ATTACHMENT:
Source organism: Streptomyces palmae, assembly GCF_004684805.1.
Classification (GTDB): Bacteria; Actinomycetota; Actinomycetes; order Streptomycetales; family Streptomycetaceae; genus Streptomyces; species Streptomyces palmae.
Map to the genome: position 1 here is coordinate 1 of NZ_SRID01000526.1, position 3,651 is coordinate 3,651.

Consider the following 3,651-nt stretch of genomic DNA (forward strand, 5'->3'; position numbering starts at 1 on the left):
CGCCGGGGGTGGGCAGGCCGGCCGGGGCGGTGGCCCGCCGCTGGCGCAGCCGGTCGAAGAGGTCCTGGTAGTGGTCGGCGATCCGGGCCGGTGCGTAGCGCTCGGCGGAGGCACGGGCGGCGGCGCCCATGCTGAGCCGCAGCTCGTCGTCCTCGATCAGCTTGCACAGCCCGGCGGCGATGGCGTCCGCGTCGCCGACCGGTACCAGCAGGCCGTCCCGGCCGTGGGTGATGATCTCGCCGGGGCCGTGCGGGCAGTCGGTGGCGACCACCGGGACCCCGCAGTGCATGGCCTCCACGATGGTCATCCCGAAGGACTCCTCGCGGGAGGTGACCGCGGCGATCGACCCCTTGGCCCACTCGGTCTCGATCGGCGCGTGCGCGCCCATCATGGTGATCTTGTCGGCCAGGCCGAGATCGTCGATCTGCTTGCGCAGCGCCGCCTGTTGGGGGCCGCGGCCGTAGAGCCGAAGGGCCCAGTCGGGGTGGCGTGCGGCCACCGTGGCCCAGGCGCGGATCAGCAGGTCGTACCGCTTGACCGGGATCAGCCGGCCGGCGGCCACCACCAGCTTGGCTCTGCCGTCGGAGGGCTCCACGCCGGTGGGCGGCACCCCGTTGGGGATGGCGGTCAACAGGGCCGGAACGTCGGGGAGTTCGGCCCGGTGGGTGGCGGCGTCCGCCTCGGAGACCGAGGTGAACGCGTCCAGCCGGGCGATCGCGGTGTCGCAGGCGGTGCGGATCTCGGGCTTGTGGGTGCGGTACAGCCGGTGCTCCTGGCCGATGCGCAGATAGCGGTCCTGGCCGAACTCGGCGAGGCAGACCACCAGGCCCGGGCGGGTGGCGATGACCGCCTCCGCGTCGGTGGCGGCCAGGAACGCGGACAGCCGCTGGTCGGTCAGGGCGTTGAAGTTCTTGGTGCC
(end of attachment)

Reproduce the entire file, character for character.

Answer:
Source organism: Streptomyces palmae, assembly GCF_004684805.1.
Classification (GTDB): Bacteria; Actinomycetota; Actinomycetes; order Streptomycetales; family Streptomycetaceae; genus Streptomyces; species Streptomyces palmae.
Map to the genome: position 1 here is coordinate 1 of NZ_SRID01000526.1, position 3,651 is coordinate 3,651.

Consider the following 3,651-nt stretch of genomic DNA (forward strand, 5'->3'; position numbering starts at 1 on the left):
CGCCGGGGGTGGGCAGGCCGGCCGGGGCGGTGGCCCGCCGCTGGCGCAGCCGGTCGAAGAGGTCCTGGTAGTGGTCGGCGATCCGGGCCGGTGCGTAGCGCTCGGCGGAGGCACGGGCGGCGGCGCCCATGCTGAGCCGCAGCTCGTCGTCCTCGATCAGCTTGCACAGCCCGGCGGCGATGGCGTCCGCGTCGCCGACCGGTACCAGCAGGCCGTCCCGGCCGTGGGTGATGATCTCGCCGGGGCCGTGCGGGCAGTCGGTGGCGACCACCGGGACCCCGCAGTGCATGGCCTCCACGATGGTCATCCCGAAGGACTCCTCGCGGGAGGTGACCGCGGCGATCGACCCCTTGGCCCACTCGGTCTCGATCGGCGCGTGCGCGCCCATCATGGTGATCTTGTCGGCCAGGCCGAGATCGTCGATCTGCTTGCGCAGCGCCGCCTGTTGGGGGCCGCGGCCGTAGAGCCGAAGGGCCCAGTCGGGGTGGCGTGCGGCCACCGTGGCCCAGGCGCGGATCAGCAGGTCGTACCGCTTGACCGGGATCAGCCGGCCGGCGGCCACCACCAGCTTGGCTCTGCCGTCGGAGGGCTCCACGCCGGTGGGCGGCACCCCGTTGGGGATGGCGGTCAACAGGGCCGGAACGTCGGGGAGTTCGGCCCGGTGGGTGGCGGCGTCCGCCTCGGAGACCGAGGTGAACGCGTCCAGCCGGGCGATCGCGGTGTCGCAGGCGGTGCGGATCTCGGGCTTGTGGGTGCGGTACAGCCGGTGCTCCTGGCCGATGCGCAGATAGCGGTCCTGGCCGAACTCGGCGAGGCAGACCACCAGGCCCGGGCGGGTGGCGATGACCGCCTCCGCGTCGGTGGCGGCCAGGAACGCGGACAGCCGCTGGTCGGTCAGGGCGTTGAAGTTCTTGGTGCC